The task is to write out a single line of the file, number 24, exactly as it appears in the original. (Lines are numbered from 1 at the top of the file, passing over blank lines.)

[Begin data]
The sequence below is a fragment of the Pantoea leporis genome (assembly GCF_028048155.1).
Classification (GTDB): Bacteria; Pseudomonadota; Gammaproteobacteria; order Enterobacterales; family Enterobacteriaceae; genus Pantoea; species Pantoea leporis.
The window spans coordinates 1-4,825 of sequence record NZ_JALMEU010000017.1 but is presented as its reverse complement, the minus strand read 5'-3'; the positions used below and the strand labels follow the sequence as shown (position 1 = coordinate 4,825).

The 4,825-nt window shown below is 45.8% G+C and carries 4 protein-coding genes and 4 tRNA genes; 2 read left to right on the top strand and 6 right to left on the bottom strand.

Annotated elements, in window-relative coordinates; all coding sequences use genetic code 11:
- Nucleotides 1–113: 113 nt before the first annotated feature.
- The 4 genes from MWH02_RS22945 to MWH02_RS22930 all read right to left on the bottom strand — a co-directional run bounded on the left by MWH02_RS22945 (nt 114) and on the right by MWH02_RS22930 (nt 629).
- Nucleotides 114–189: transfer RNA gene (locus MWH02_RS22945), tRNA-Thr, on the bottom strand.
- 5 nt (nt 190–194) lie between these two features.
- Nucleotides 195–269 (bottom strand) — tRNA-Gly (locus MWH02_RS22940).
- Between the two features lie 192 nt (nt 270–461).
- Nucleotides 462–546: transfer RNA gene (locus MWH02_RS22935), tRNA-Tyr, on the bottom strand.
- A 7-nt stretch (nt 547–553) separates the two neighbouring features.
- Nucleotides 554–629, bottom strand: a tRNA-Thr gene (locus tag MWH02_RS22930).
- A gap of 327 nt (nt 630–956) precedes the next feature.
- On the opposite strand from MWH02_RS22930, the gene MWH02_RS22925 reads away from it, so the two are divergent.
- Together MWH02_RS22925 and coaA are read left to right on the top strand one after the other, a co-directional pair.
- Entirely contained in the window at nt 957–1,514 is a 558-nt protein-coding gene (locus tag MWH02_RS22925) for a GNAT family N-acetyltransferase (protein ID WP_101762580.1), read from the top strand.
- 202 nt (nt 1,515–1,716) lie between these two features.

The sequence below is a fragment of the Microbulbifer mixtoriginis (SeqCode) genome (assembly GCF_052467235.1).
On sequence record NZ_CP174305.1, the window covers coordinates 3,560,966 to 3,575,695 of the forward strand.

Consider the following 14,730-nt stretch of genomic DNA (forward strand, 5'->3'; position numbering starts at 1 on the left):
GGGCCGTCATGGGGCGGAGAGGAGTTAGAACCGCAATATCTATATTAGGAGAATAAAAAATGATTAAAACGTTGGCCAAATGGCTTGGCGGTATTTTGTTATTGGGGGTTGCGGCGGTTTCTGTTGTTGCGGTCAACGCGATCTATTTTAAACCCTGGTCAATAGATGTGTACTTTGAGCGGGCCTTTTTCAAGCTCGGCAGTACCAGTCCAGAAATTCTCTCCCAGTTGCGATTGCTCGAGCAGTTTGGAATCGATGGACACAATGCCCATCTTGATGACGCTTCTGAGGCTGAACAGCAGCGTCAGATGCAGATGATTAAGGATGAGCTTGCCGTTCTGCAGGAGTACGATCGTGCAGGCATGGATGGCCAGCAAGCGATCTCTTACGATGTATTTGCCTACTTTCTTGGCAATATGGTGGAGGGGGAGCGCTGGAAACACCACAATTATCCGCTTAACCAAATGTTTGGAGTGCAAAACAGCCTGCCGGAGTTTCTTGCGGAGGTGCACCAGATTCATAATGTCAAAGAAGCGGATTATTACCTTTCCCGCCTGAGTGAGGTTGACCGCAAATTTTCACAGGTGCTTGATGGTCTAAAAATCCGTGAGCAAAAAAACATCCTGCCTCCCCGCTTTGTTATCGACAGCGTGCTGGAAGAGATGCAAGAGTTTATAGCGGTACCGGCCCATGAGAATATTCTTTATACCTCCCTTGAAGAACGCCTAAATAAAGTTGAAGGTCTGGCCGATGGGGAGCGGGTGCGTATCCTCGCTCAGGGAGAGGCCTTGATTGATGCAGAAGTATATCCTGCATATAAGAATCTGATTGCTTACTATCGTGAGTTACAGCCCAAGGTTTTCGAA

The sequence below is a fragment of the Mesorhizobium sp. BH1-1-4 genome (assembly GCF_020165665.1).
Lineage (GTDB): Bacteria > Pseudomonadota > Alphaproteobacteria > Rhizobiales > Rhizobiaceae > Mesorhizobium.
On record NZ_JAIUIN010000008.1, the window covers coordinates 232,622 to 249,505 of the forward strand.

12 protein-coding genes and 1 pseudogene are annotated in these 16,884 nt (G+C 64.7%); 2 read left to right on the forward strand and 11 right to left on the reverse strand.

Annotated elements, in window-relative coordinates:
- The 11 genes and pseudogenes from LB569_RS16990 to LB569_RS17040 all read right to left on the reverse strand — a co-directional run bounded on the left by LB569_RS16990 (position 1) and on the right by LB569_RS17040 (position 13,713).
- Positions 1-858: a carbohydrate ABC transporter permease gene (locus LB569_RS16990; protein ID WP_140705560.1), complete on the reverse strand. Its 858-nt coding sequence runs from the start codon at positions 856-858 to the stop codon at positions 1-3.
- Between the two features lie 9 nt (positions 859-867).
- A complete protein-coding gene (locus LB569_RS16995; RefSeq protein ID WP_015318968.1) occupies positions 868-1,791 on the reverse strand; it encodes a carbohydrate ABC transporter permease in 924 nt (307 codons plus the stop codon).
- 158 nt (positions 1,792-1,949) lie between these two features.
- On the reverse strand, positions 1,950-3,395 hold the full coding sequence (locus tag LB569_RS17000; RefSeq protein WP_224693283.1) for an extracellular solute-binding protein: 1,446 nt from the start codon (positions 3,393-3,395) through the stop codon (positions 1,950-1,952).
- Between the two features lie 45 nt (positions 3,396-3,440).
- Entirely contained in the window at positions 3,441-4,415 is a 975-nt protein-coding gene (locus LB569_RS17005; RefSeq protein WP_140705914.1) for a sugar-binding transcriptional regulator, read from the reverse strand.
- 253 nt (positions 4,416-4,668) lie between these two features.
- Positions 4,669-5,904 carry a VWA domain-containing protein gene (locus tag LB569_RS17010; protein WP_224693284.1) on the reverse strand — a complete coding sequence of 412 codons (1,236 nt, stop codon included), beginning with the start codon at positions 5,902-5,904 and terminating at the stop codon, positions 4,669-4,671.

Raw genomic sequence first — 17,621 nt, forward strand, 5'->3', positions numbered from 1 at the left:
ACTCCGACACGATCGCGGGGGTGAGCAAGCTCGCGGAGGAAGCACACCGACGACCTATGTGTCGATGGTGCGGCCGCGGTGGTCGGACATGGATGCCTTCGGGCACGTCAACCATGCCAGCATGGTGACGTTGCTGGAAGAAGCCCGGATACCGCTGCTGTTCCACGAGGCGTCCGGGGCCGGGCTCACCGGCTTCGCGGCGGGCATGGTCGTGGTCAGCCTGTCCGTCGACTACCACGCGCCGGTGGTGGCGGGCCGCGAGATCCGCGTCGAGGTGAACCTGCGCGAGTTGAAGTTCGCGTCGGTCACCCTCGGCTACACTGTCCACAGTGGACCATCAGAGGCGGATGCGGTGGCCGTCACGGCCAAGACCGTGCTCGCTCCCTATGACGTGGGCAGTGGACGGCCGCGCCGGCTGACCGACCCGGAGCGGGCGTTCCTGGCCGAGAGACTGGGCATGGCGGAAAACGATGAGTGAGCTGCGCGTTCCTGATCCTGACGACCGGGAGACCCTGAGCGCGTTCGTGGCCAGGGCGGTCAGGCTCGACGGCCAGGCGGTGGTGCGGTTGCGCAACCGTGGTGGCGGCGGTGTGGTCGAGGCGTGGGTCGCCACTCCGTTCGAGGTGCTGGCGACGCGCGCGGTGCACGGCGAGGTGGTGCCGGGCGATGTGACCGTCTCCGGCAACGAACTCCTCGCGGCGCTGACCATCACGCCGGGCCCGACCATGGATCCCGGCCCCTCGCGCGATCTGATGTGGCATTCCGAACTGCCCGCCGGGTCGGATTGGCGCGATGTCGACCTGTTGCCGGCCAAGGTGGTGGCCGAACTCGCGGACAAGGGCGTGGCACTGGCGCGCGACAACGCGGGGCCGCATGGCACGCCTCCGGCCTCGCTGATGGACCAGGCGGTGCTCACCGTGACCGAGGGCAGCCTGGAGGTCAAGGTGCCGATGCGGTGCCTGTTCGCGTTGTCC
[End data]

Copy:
The sequence below is a fragment of the Mesorhizobium sp. BH1-1-4 genome (assembly GCF_020165665.1).